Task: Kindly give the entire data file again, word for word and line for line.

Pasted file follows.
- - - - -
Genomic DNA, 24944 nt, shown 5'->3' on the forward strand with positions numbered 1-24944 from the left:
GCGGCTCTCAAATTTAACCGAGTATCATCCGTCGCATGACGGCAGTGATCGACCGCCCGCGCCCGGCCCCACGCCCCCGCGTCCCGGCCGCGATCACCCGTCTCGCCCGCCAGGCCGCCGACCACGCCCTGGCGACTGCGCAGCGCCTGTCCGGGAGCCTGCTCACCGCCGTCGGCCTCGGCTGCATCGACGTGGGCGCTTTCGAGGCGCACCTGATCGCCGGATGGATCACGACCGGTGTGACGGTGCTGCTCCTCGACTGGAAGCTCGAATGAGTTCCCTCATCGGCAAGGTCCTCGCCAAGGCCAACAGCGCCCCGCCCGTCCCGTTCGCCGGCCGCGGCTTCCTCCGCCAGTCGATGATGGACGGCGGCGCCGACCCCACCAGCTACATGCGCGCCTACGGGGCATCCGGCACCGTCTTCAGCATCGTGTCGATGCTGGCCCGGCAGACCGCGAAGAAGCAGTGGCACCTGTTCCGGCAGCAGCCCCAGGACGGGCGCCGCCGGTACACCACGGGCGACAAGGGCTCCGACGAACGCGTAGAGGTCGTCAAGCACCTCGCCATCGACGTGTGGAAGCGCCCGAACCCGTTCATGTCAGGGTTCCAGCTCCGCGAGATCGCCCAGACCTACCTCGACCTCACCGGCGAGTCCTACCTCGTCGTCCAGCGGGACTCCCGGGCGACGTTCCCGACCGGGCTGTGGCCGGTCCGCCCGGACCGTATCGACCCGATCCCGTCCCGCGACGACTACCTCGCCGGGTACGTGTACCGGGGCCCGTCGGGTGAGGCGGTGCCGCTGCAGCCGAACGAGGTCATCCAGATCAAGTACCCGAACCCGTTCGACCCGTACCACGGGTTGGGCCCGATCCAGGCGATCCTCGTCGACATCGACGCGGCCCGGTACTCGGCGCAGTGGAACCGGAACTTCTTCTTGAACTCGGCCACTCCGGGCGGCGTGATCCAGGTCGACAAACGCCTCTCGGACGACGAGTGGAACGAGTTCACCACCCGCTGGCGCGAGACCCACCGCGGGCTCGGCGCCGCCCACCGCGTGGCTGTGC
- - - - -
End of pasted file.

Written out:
Genomic DNA, 24944 nt, shown 5'->3' on the forward strand with positions numbered 1-24944 from the left:
GCGGCTCTCAAATTTAACCGAGTATCATCCGTCGCATGACGGCAGTGATCGACCGCCCGCGCCCGGCCCCACGCCCCCGCGTCCCGGCCGCGATCACCCGTCTCGCCCGCCAGGCCGCCGACCACGCCCTGGCGACTGCGCAGCGCCTGTCCGGGAGCCTGCTCACCGCCGTCGGCCTCGGCTGCATCGACGTGGGCGCTTTCGAGGCGCACCTGATCGCCGGATGGATCACGACCGGTGTGACGGTGCTGCTCCTCGACTGGAAGCTCGAATGAGTTCCCTCATCGGCAAGGTCCTCGCCAAGGCCAACAGCGCCCCGCCCGTCCCGTTCGCCGGCCGCGGCTTCCTCCGCCAGTCGATGATGGACGGCGGCGCCGACCCCACCAGCTACATGCGCGCCTACGGGGCATCCGGCACCGTCTTCAGCATCGTGTCGATGCTGGCCCGGCAGACCGCGAAGAAGCAGTGGCACCTGTTCCGGCAGCAGCCCCAGGACGGGCGCCGCCGGTACACCACGGGCGACAAGGGCTCCGACGAACGCGTAGAGGTCGTCAAGCACCTCGCCATCGACGTGTGGAAGCGCCCGAACCCGTTCATGTCAGGGTTCCAGCTCCGCGAGATCGCCCAGACCTACCTCGACCTCACCGGCGAGTCCTACCTCGTCGTCCAGCGGGACTCCCGGGCGACGTTCCCGACCGGGCTGTGGCCGGTCCGCCCGGACCGTATCGACCCGATCCCGTCCCGCGACGACTACCTCGCCGGGTACGTGTACCGGGGCCCGTCGGGTGAGGCGGTGCCGCTGCAGCCGAACGAGGTCATCCAGATCAAGTACCCGAACCCGTTCGACCCGTACCACGGGTTGGGCCCGATCCAGGCGATCCTCGTCGACATCGACGCGGCCCGGTACTCGGCGCAGTGGAACCGGAACTTCTTCTTGAACTCGGCCACTCCGGGCGGCGTGATCCAGGTCGACAAACGCCTCTCGGACGACGAGTGGAACGAGTTCACCACCCGCTGGCGCGAGACCCACCGCGGGCTCGGCGCCGCCCACCGCGTGGCTGTGC